8 Green Solutions to Garden Bug Problems

    Photo: Jurvetson/flickrMunch! Munch! That should be the sound of you happily chowing down on organic veggies picked fresh from your home garden. But all too often, any munching that’s going on is being done by pesky little – or not so little – insects that’ve gotten to your crop before you. Here's how to get rid of these garden pests without spraying poison on your plants or putting your family and pets at risk.

    1. DIY Organic spray. You can use herbs and spices from your garden (or your local market) to keep common crop-eating insects at bay. Experiment with infusions of chopped mint, catnip, sage, or thyme combined with garlic, cloves, or cayenne. Adding some castile soap will boost the mixture’s insect repellent powers. Put in a spray bottle and apply this concoction to your plants for a safe, natural, and inexpensive solution to your bug problems.

    2. Mineral (Kaolin) Clay Spray. A combination of mineral clay and water sprayed on the garden is especially effective against stinkbugs. Not only will it prevent them from eating your plants, it also keeps them from laying eggs, meaning no new generation of stinkbugs will hatch in your vegetable patch.

    3. Diatomaceous Earth. A powder manufactured from the microscopic skeletons of marine algae (yes, algae can have hard calcium carbonate “skeletons”), diatomaceous earth is non-toxic, as long as you use the food grade only. It kills all bugs but doesn’t harm humans or pets. Do not use shortly after rainfall or dew, as it is ineffective when wet.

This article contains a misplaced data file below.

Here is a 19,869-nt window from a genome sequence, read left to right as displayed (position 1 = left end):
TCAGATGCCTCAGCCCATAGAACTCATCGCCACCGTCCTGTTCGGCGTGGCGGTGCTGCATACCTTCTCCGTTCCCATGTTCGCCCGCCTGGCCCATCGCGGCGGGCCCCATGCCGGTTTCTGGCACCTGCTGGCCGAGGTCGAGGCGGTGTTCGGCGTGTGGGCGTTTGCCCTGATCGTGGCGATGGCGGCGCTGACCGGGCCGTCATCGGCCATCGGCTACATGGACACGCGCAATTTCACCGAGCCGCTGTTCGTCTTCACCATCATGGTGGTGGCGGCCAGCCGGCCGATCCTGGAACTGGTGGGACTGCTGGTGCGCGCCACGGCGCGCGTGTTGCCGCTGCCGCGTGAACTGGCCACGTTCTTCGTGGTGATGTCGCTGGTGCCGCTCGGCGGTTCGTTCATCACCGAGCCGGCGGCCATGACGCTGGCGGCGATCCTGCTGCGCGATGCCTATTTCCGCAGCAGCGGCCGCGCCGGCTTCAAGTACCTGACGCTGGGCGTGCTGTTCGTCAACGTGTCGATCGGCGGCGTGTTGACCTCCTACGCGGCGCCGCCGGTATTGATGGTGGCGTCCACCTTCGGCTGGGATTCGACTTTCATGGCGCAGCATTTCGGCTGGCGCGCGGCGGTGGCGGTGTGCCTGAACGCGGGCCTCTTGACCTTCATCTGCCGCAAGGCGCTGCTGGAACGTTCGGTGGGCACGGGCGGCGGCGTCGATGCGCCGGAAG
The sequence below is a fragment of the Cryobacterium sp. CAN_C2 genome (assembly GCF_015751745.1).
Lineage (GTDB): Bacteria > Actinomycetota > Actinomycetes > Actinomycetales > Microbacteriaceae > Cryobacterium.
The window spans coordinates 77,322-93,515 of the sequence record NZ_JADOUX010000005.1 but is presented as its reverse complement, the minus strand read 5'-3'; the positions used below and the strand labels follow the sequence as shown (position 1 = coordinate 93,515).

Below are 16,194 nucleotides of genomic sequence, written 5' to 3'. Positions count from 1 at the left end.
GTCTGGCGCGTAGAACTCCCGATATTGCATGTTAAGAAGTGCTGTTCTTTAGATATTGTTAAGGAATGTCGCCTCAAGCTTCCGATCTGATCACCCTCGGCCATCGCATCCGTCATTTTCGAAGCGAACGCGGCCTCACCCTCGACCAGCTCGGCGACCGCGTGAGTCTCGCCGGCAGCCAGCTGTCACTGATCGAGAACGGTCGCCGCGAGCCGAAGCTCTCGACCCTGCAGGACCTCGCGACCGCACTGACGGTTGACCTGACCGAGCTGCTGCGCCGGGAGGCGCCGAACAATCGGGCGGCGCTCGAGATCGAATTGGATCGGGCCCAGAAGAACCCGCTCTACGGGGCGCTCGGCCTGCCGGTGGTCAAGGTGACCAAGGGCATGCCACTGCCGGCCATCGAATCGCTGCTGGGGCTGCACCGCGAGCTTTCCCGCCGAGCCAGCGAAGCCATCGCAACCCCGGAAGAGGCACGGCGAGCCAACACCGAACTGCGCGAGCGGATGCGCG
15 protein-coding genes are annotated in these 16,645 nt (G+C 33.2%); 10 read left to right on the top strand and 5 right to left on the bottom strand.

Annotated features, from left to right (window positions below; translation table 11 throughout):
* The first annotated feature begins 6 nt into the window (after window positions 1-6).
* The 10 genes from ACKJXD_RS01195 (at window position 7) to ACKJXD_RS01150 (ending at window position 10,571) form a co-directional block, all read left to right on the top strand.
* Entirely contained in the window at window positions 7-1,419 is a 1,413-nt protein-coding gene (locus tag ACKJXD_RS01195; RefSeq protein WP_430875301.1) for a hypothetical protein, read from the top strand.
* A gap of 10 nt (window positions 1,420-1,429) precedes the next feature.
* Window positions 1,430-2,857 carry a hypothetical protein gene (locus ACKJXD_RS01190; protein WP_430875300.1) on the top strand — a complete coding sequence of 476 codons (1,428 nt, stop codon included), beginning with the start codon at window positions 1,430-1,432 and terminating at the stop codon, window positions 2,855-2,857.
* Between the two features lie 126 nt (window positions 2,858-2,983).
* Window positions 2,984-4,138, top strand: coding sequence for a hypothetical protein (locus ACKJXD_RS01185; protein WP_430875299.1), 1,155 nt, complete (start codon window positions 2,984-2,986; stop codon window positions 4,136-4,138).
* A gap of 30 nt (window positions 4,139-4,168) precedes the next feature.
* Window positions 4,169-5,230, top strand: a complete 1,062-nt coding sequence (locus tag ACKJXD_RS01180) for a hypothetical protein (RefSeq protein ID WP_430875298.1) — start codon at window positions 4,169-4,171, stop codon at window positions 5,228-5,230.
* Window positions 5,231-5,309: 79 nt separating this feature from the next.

4. Ladybugs. Treasured as a sign of good luck, ladybugs enjoy a diet of aphids, mealy bugs, mites, scales and other crop-destroying bugs. As a result, they have recently become popular as a means of insect control for home gardeners … so much so that sacks of these creatures are sold at nurseries. However, there are concerns about importing possible parasites and disease to your garden together with the benefits of the bugs. It can also be hard to persuade ladybugs, once released, to stay in your garden .

    5. Other “Good” Insects. Green lacewings and beneficial nematodes are insects which lack the charm of ladybugs. However, lacewings, AKA aphid lions for their preferred snack, do a good job of eating up just about every kind of insect that you do not want to have around in your garden. Beneficial nematodes, when introduced into your soil, infest unwanted bugs and eventually kill them off, with no negative effect on your vegetables.

    6. Lizards. As insectivores, lizards are happy to dine on your garden bugs. In the southern United States from the Texas border eastwards, a colorful Green Anole lizard in your garden will not only take care of your Viriginia pest control needs, but may reward you for the gourmet meal with a display of its puffed-out pink throat.

    7. Trap plants. In a technique adopted from large scale farming, trap plants can be used to lure bugs away from your main garden. Early in the season, plant a few specimens of a different, more attractive species than your intended crop, either around the edges of your plot or mixed in, as edible decoys to distract the insects. Here’s a chart that shows which crops to plant to deter various species.

    8. Handpicking. Carefully check your plants every day for signs of  tomato worms and potato bugs. Hand pick off any specimens you spot. Then feed them to your chickens. This method is time-consuming but extremely effective.

    Laura Firszt writes for networx.com.

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